From the perspective of shifting from organization-centered thinking to network- and movement-level thinking, here are 5 key points that speak to the complexity of networks.

Continue reading

  • Facebook
  • Twitter
  • Google Buzz
  • RSS
Jun
10
2014

By Jay Saper, Margot Seigle & Andrew Meeker

At closing plenary

We are involved in a new Resource Generation member-led project called ReGenerative Finance, which formed last fall out of the Making Money Make Change conference. We are a commitment to fundamentally changing the very shape of the economy by intervening at the scale of finance: by shifting money from the extractive, speculative, “banks and tanks” economy into the interdependent, loving, sustainable, “new economy”, facilitating a Just Transition beyond capitalism.

As we are in the process of creating a model “movement portfolio” that proves that investing in a just transition to the next economy is in fact possible and in our collective self interest, we feel that it is of critical importance to learn from the most impacted communities who are already building alternative futures.

As young people with wealth, we have materially benefited considerably from money being extracted from communities of color. To us it is essential we work to disrupt that. We traveled to Jackson, Mississippi, for the Jackson Rising: New Economies Conference to begin the process of figuring out what a powerful sense of solidarity might mean in the context of investment.

The capital of the poorest state in the country, Jackson is a city that has been economically distressed for years, with wealth continuously extracted from its 80% Black population. Refusing to tolerate despair, the people of Jackson are actively working to build a resilient economy that is controlled by the community and that helps to meet their various unmet basic needs.

Continue reading

  • Facebook
  • Twitter
  • Google Buzz
  • RSS

Based out of Cambridge, MA, Abe Lateiner is an class-activist focused on transformational philanthropy. Through choosing his parents wisely, Abe was born into a life of privilege and opportunity. Now, he fights for a society in which people with and without money are valued equally as change agents. Through his blog, “Risk Something,” Abe seeks to inspire other financially-wealthy people to open themselves to internal change at the same scale as the change they wish to see in the outside world.  This article was also reposted on Huffington Post.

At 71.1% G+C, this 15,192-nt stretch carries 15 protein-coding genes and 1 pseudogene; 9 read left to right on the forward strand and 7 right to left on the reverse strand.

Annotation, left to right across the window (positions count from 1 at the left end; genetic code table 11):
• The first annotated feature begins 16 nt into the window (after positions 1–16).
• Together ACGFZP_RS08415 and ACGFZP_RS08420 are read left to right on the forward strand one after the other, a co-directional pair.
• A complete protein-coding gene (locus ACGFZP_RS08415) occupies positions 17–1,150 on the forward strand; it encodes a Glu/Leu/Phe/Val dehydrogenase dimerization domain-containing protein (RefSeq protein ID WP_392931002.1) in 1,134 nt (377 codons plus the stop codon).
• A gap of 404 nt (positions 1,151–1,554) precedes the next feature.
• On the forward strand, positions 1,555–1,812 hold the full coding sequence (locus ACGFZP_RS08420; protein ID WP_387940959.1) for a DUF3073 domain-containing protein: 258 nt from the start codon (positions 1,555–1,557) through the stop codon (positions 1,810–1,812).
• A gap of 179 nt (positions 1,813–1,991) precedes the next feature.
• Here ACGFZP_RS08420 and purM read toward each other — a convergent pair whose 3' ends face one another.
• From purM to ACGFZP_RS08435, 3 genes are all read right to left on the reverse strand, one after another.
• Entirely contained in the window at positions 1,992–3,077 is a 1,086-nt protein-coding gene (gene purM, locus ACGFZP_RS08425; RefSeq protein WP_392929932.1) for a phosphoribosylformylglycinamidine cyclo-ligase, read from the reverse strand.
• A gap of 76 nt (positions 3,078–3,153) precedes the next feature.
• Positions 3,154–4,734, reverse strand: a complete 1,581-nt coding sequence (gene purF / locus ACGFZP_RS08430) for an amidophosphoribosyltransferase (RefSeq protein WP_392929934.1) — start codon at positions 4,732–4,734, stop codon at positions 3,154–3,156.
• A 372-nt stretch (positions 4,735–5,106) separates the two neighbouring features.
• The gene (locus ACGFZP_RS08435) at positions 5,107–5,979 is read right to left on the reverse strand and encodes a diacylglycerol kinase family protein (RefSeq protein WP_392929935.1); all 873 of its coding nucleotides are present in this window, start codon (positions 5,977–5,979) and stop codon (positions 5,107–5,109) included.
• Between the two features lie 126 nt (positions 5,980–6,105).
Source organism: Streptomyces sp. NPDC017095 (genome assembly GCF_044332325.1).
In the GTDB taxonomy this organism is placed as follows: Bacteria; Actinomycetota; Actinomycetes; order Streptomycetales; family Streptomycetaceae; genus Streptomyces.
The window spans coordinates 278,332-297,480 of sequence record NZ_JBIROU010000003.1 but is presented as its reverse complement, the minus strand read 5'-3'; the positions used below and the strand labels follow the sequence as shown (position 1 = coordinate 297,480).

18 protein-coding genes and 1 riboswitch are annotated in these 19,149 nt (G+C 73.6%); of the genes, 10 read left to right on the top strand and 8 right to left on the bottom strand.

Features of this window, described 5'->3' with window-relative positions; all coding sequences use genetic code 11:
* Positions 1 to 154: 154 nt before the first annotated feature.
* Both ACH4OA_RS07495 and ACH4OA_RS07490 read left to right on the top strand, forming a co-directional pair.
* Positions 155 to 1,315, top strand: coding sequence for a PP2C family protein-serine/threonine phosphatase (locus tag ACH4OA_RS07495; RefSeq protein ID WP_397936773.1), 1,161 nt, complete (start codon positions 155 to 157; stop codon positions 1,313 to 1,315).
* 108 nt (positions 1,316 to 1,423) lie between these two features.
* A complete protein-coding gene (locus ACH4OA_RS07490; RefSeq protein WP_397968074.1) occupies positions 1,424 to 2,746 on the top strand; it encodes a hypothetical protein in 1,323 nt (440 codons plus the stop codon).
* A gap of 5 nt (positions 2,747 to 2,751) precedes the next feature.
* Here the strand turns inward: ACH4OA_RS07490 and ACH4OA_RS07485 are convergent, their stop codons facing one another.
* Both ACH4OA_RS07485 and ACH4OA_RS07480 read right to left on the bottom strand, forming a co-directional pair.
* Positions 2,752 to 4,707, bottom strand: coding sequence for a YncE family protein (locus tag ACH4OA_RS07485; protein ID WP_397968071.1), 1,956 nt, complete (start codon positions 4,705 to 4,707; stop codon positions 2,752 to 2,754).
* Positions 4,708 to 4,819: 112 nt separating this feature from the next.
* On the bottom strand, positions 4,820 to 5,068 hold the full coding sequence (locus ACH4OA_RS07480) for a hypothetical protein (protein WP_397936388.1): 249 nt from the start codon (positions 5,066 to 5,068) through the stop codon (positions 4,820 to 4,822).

In her talk with Thomas Piketty, Senator Elizabeth Warren offered a forceful argument for a progressive American tax system as a way to reduce inequality. As a young person with inherited financial wealth myself, I agree with Senator Warren’s proposal. 

But the quest for greater economic equality in America must be two-pronged. Politicians and policy-makers must lead the legal charge to make our rules fairer. Meanwhile, the rest of us are charged with changing hearts and minds–our own and those around us. 

If our legislature could somehow succeed in installing a progressive tax system (that’s quite an if!), would this be a short- or long-term victory? If we soak the “1%” but do nothing to win them over to the cause of making our country more equitable, can that victory really last? I don’t think so…and I wonder what a further-alienated 1% would do with the massive power they would still wield in an America with progressive taxes.

  • Facebook
  • Twitter
  • Google Buzz
  • RSS

Here are 3 facts that came across my inbox in the past 3 days:

1) A new report shows a revised estimate for the current generational wealth transfer between 2007-2061 is $59 trillion dollars!

What used to be popularly quoted at a $41 trillion collective inheritance, essentially, has now been increased to $59 trillion. Not surprisingly, the vast majority of the transfer will be made within the richest 10% of US households.

Many things to unpack with this – one noteworthy topic is how racialized this is…

  • the Millennial generation is more than 50% people of color (by 2040, the majority of the US population overall will be people of color)
  • Wealth is incredibly disproportionately concentrated in the hands of white folks: the “top 1%” of US households are 96.1% white, 3.9% people of color.

… meaning, the vast majority of this transfer will stay incredibly disproportionately in the hands of (a very few) white people. Teaser to point #2 below, the richest 400 Americans hold more wealth than all 41 million Black people in the US combined. Continue reading

  • Facebook
  • Twitter
  • Google Buzz
  • RSS